The ‘why’ of farming

View From the Paddock


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Family ownership of farms accounts for the current 'golden era' of farming, thanks to close ties with why farming is important.

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Mareeba fruit grower and blogger, Jess Fealy.

Mareeba fruit grower and blogger, Jess Fealy.

According to the National Farmers’ Federation (NFF), around 90 per cent of the farms in Australia are owned by families and these statistics go a long way towards explaining why Australian agriculture is currently experiencing the so-called ‘golden era of farming’.

For generations now, farmers in Australia have been closely connected to the land they work and the food they produce. They have had firmly entrenched in their minds ‘why’ they farm and for the majority, farming has not been just a job, but a way of life and a part of their family fabric.

Global consumer market trends are increasingly placing emphasis on locally produced food and the creation of stronger links between consumers and local, small-scale, family farmers as opposed to the industrialised and corporatised farming model.

Why is this? This vision of small, diversified farms feeding the world, one community at a time, is a popular one, but is it a viable one?

It is hard to argue with the value of economies of scale in farming. As farms get larger, it is more affordable to invest in labour-saving machinery, technology and specialised management which means production cost per unit goes down and cheaper food for the consumers.

However, what often becomes lacking as farms begin to operate this way – is the ‘WHY’. In bigger ‘corporate’ farms we see the ‘why’ of farming get lost among the layers of leadership and employees.

This narrowing of perspective influences decision making and often leads to short term wins, not long term farming gains. Without a well-defined ‘why’, good decisions are much harder to make.

Knowing ‘why’ you farm is not the only way to be a successful farmer, but it is the only way to long lasting success.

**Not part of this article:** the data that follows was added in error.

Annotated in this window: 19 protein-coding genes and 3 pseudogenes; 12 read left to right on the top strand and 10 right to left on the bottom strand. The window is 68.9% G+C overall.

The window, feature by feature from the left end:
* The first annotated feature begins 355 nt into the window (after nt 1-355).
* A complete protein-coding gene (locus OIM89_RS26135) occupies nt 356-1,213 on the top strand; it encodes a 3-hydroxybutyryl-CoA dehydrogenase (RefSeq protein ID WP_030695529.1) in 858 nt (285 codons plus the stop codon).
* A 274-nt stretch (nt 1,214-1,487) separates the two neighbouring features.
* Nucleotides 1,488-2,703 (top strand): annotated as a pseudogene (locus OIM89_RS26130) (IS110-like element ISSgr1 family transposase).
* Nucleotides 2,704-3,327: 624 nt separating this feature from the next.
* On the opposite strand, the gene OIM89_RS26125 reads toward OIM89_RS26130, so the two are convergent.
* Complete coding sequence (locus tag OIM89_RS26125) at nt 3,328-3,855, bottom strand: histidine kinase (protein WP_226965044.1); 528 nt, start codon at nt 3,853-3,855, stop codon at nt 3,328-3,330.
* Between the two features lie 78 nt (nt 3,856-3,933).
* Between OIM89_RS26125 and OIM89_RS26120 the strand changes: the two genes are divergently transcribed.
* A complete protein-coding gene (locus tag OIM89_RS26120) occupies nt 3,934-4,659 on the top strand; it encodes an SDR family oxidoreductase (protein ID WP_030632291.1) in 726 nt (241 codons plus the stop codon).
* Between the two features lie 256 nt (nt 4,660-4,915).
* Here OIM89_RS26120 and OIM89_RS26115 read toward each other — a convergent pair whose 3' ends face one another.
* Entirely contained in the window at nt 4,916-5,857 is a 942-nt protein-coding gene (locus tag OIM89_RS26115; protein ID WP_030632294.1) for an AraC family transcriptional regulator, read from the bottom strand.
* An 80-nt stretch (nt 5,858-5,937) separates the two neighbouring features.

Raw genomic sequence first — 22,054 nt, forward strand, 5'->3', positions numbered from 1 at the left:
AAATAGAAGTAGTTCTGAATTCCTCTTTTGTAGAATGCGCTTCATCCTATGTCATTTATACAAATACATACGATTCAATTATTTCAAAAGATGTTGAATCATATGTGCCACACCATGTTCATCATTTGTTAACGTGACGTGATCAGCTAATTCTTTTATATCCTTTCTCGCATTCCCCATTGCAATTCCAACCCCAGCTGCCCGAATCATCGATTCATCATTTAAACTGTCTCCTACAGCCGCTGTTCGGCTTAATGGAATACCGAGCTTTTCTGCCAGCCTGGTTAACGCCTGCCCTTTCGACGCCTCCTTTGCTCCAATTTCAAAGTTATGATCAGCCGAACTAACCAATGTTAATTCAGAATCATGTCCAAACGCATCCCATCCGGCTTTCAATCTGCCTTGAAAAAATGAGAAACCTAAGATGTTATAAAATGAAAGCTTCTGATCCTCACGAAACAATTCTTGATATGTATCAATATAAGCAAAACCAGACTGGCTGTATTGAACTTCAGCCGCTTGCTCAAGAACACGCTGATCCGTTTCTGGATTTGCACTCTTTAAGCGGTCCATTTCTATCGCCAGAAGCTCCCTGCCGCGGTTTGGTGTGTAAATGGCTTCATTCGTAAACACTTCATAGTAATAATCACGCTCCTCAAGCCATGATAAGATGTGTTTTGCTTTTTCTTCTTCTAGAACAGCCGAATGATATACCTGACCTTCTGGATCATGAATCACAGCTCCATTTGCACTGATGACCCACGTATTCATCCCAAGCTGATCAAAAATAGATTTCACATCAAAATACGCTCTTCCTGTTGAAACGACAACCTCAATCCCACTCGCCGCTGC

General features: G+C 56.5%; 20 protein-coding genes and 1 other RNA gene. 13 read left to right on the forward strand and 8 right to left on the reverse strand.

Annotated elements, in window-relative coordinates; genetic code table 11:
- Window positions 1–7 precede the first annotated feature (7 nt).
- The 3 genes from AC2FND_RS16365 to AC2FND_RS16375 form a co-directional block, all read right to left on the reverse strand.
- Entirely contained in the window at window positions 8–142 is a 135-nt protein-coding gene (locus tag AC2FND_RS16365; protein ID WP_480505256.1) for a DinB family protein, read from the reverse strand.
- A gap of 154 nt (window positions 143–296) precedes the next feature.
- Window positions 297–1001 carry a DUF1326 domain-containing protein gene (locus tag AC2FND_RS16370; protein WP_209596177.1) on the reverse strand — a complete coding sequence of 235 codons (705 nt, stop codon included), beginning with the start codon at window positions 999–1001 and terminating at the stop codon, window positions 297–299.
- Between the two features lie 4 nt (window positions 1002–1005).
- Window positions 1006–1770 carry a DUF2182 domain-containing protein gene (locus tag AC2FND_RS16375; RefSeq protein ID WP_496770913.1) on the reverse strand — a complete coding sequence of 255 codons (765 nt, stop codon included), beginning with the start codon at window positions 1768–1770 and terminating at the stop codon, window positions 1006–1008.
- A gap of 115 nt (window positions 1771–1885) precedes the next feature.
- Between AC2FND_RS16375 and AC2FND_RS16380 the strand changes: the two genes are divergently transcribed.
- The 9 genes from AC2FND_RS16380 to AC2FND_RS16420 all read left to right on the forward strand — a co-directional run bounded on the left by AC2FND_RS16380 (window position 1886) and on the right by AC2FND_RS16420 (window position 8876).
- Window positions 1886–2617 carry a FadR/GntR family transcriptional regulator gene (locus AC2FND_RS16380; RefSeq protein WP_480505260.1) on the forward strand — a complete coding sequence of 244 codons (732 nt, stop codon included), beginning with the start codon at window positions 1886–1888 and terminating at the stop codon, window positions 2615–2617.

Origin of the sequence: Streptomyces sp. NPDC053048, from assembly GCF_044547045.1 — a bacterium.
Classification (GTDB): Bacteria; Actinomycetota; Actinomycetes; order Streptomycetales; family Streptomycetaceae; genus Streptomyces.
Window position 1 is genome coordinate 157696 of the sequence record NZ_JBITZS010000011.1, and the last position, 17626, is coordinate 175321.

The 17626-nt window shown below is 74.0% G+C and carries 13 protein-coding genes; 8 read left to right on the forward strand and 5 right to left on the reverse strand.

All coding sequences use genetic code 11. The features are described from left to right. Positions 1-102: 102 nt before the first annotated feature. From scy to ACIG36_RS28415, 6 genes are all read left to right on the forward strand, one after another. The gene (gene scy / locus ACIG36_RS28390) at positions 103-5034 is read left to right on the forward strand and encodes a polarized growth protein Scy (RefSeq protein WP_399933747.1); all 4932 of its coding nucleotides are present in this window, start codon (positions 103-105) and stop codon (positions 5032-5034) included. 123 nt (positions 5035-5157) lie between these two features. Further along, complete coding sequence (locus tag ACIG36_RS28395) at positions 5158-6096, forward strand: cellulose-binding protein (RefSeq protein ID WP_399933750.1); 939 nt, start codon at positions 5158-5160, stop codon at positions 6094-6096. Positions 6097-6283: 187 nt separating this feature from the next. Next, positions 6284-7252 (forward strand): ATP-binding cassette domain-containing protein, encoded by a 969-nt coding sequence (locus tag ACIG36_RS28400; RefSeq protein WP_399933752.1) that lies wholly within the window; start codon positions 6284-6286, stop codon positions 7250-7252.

Consumers don’t buy what farmers do, they buy why we do it.  

Stating the benefits of a product over that of one produced in another country, or by a different company, is not enough.

Customers trust those who they perceive to have common values and beliefs and they want to feel like they are part of something, that they belong. Consumers are drawn to companies and businesses who are good at communicating what it is they believe.

The only way people will know the ‘why’, or what a farming operation believes, is through what is said and done. When you have belief in what you do, passion exudes.

This authenticity leads to strong, long lasting relationships and relationships build trust. Trust builds loyalty and loyalty means dedicated, paying customers.

As the wife in a family farming operation, I see both sides of farming. We love being able to share our farming life and why we do the things we do via social media with our consumers.

We enjoy hearing from customers all over the country who are excited when they purchase our produce in their local stores.

However, our small size means we do many jobs in a way that is time consuming, labour intensive and expensive.  

The challenge then for all Australian farmers big or small is, not to ask what do we do to compete? But to ask, why are we farming in the first place? What can we do to continue our cause considering the technologies and market opportunities available today?

Great farmers will be those that can see what others cannot. We must get good at giving our consumers things they would never think of asking for and demonstrating ‘why’ Australian agriculture is so valuable.

 – Mareeba fruit grower and blogger, Jess Fealy.

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